Center for Multisystem Disease
Jill R. Schofield, MD
Autoimmune Disease and Dysautonomia Practice located in Denver, CO
In the United States, Hashimoto’s thyroiditis is the most common cause of an underactive thyroid gland, or hypothyroidism. Dr. Schofield at the Center for Multisystem Disease regularly screens for this disease as patients with Hashimoto’s thyroiditis are at a higher risk for other autoimmune diseases and for autoimmune dysautonomia. To learn more about Hashimoto’s thyroiditis and the symptoms it may cause, call the office in Denver or book an appointment online.
What is Hashimoto’s thyroiditis?
Hashimoto’s thyroiditis occurs when your immune system mistakenly attacks your thyroid gland. As a result, cells in the gland are destroyed and inflammation develops, which may lead to an underactive thyroid gland, or hypothyroidism.
Women are eight times more likely to develop Hashimoto’s thyroiditis than men. In most cases, the symptoms first appear between the ages of 40 and 60, but it can occur in teens and young adults.
Am I at risk for Hashimoto’s thyroiditis?
You’re more likely to develop Hashimoto’s thyroiditis if you have another autoimmune disease or a family history of autoimmune disease. The opposite is also true: You have a higher risk of developing another autoimmune disease if you already have Hashimoto’s.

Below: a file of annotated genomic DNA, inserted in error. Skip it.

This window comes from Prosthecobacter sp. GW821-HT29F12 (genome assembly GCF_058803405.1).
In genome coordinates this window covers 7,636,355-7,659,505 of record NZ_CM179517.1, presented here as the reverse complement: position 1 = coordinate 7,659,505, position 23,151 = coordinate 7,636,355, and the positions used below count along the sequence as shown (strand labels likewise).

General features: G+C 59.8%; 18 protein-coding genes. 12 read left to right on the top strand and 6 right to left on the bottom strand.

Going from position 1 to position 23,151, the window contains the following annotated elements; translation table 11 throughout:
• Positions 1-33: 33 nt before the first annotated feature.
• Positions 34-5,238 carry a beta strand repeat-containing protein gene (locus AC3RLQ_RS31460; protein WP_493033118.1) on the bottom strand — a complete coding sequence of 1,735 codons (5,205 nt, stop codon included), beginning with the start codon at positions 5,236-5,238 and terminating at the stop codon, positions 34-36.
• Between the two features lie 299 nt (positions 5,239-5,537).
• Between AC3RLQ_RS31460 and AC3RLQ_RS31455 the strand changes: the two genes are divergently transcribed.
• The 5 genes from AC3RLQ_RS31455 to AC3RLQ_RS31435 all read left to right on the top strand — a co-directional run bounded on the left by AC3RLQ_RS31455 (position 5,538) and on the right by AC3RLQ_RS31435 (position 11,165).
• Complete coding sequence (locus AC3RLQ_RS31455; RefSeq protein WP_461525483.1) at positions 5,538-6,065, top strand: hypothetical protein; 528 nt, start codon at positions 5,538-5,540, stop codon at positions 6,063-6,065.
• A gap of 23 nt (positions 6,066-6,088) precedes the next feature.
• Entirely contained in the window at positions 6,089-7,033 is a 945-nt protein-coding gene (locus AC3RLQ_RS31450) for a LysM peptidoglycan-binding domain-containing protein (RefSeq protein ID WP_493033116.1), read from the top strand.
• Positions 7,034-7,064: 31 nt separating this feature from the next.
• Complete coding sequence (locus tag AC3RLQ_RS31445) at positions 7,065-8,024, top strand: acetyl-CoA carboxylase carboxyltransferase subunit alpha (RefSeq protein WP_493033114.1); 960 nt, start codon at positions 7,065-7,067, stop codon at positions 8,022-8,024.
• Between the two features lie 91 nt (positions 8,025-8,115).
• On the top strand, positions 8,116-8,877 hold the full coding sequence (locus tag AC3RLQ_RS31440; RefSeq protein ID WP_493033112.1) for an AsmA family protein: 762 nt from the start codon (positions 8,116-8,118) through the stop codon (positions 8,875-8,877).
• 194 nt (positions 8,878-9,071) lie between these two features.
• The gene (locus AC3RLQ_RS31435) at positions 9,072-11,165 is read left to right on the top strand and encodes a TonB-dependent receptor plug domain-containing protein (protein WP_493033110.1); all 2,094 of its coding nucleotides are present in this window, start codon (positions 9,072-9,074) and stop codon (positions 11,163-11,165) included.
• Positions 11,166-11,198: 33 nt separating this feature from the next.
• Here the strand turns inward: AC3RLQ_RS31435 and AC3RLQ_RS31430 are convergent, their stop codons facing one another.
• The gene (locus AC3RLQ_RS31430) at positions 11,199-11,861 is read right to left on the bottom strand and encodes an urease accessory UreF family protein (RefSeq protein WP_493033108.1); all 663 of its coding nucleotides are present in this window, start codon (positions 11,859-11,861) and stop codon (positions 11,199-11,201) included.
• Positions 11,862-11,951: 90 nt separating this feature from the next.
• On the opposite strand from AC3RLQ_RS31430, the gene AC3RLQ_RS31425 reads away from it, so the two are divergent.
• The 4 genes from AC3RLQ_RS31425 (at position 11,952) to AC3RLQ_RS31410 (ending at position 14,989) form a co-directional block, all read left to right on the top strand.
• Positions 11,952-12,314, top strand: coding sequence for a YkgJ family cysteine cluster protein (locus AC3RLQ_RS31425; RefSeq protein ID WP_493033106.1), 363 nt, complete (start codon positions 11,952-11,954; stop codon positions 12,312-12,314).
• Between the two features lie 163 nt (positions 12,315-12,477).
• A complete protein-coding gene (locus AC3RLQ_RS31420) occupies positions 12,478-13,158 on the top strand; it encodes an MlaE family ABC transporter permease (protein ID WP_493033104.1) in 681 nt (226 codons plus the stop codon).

These are a few of the autoimmune diseases most often associated with Hashimoto’s thyroiditis:
- Antiphospholipid syndrome, which causes blood clots in arteries and veins
- Sjogren’s syndrome, which causes dry eyes and mouth
- Celiac disease
- Addison’s disease
- Autoimmune hepatitis
- Rheumatoid arthritis
All of these autoimmune diseases and Hashimoto’s thyroiditis affect multiple body systems, which may lead to many different symptoms. Additionally, autoimmune diseases may be complicated by the presence of other systemic diseases such as dysautonomia and mast cell activation syndrome.
What are the symptoms of Hashimoto’s thyroiditis?
The hormones produced by your thyroid gland regulate your metabolism, growth, and many body functions. Although Hashimoto’s may result in an underactive thyroid, when the disease first attacks, the gland may respond by producing more thyroid hormones.
Your initial symptoms may resemble hyperthyroidism, so you may experience:
- Rapid heart rate
- Weight loss
- Sensitivity to heat
- Excessive sweating
- Excessive hunger
As the thyroid gland suffers more damage, you may begin to develop signs of hypothyroidism or low thyroid hormones:
- Weight gain
- Intolerance to cold
- Joint and muscle pain
- Hair loss
- Heavy menstrual periods
- Memory problems
- Slowed heart rate
Some people also develop a goiter when their thyroid gland becomes enlarged.
How is Hashimoto’s thyroiditis treated?
The primary treatment for Hashimoto’s thyroiditis is to replace your thyroid hormones if they are low. Dr. Schofield first tests your hormone levels to determine your initial dose, then she’ll continue to monitor your hormones to see if your dose should be adjusted.
Dr. Schofield also talks with you about dietary and other lifestyle changes to promote ongoing wellness to reduce your risk of developing another autoimmune disorder.
If you develop any signs of a thyroid problem, call the Center for Multisystem Disease or book an appointment online.
Conditions We Treat
Antiphospholipid Syndromemore info
Mast Cell Activation Syndromemore info
The Ehlers-Danlos Syndromesmore info
Post - COVID Syndromemore info
Breast Implant Illnessmore info
Autoimmune Diseasemore info
Sjogren's Syndromemore info
Celiac Diseasemore info
Hashimoto's Thyroiditismore info